A Rare Greek Silver Stater of Caunus (Caria), the Finest Known Specimen by Far
Caria, Caunus Stater circa 410-390, AR 11.71 g. Iris with curved wings, in a kneeling running position l., wearing long kiton and holding caduceus and wreath in outstretched hands. Rev. s ? ? Conical baetyl; All within partially incuse square. Kraay-Hirmer pl. 187, 636. Weber 7507 (these dies). BMC 11 and pl. 16, 7 (these dies). Kunstfreund 166. W.G. Sayles " ancient coins, Collection II, 1997 , K. 164 ( this coin ). K. Konuk, Essays Price, 1998, pl. 49, 112b (this coin illustrated). Rare and by far the finest specimen known. A charming issue of masterly style perfectly struck and centred on a very broad flan. Lightly toned and good extremely fine Ex Leu sale 48, 1989, 239 (illustrated on the front page). The ‘Winged Carians’ is a coinage that until very recently was only understood in the broadest terms. Hoard evidence suggested a mint in south-western Asia Minor, but the true stumbling block to identification of the mint was the poor understanding of the ancient Carian script. Breakthroughs began in the 1960s, but it was not until researchers began to work with Carian inscriptions from the Nile delta where mercenaries from Caria were employed, that significant progress was made in the 1980s. Work on the script and language continues, with new conclusions being published continually. At present it would seem thtat the script has more than forty individual signs considered to be alphabetic, and although many of them resemble characters from the Greek language, their phonetic value typically is quite different. The language dates back at least to the 7th Century B.C. and seems to have been used into the 1st Century A.D. The three principal signs on the ‘Winged Carians’ are letters resembling an upside down Delta, a Gamma and an Iota from the Greek alphabet; it is now believed that they equate ‘kbi’, which matches well with Khbide, the Lycian name for Kaunos (modern Dalyan), a Carian port city close to the Lycian border and to the island of Rhodes. Thus, it is to Kaunos that this coinage is now generally attributed. As if the script and language were not hurdles high enough, researchers are still uncertain about the meaning of the designs. The winged female on the obverse has been described as Nike or Eirene, but since she holds a wreath and a kerykeion she is best identified as Iris (or an Anatolian equivalent of this Greek messenger goddess). Based on archaeological discoveries at the site of Kaunos, the reverse type seems to be a baetyl, in this case a conical stone apparently venerated as a ‘House of God’ which was the principal object of worship for the local cult. NAC48, 98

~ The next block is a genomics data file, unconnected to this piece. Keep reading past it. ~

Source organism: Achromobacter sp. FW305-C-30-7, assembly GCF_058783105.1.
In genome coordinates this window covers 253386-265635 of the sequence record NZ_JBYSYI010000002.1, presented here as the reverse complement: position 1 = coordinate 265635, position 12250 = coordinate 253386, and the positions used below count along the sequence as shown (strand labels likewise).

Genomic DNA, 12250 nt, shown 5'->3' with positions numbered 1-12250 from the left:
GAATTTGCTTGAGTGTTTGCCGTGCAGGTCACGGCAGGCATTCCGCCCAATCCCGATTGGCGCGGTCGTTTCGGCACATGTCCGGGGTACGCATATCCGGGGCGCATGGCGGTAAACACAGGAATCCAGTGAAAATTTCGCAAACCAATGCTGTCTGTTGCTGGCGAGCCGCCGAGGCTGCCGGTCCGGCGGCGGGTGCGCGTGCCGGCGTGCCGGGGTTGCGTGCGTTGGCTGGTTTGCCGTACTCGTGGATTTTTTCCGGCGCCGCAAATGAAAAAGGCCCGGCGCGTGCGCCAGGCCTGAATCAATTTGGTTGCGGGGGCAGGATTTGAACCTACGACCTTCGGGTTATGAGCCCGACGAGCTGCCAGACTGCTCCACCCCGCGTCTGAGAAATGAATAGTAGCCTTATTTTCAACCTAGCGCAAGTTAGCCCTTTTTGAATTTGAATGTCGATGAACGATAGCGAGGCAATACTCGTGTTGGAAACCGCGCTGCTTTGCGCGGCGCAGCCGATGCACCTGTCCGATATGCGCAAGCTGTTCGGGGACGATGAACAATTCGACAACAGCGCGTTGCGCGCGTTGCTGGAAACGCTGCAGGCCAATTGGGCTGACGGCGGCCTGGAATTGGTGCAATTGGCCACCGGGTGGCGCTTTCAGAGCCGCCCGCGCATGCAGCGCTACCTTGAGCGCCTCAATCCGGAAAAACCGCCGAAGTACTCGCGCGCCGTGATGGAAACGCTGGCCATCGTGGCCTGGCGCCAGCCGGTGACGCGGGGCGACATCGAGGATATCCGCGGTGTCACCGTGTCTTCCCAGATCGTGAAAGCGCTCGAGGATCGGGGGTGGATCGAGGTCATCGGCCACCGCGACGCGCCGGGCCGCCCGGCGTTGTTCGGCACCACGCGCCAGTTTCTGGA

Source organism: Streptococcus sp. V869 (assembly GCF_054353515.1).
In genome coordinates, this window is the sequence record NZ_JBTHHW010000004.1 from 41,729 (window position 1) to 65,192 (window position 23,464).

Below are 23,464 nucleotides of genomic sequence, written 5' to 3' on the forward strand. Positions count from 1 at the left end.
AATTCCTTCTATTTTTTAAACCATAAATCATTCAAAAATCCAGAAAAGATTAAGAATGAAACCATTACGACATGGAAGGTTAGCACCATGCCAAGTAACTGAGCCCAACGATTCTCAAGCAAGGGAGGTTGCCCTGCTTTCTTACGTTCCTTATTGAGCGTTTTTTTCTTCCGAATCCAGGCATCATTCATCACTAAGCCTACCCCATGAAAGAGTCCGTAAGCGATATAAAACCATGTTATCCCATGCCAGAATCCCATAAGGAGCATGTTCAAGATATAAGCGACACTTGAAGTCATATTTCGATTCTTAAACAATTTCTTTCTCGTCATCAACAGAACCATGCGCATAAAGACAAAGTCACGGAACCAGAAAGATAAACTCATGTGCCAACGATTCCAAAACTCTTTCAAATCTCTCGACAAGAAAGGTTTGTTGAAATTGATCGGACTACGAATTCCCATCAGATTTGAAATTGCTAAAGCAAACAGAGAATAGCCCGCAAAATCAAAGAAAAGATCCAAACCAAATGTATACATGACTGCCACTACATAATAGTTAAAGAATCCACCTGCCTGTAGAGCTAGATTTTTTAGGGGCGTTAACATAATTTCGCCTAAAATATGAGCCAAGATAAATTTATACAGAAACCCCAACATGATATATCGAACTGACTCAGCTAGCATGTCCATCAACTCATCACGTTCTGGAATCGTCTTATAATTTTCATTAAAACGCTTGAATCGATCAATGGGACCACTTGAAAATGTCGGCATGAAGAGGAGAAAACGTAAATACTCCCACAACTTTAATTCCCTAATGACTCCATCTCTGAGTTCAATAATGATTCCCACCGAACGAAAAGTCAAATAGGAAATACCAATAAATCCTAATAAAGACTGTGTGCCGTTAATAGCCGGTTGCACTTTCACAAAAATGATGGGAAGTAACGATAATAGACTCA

rare silver coins value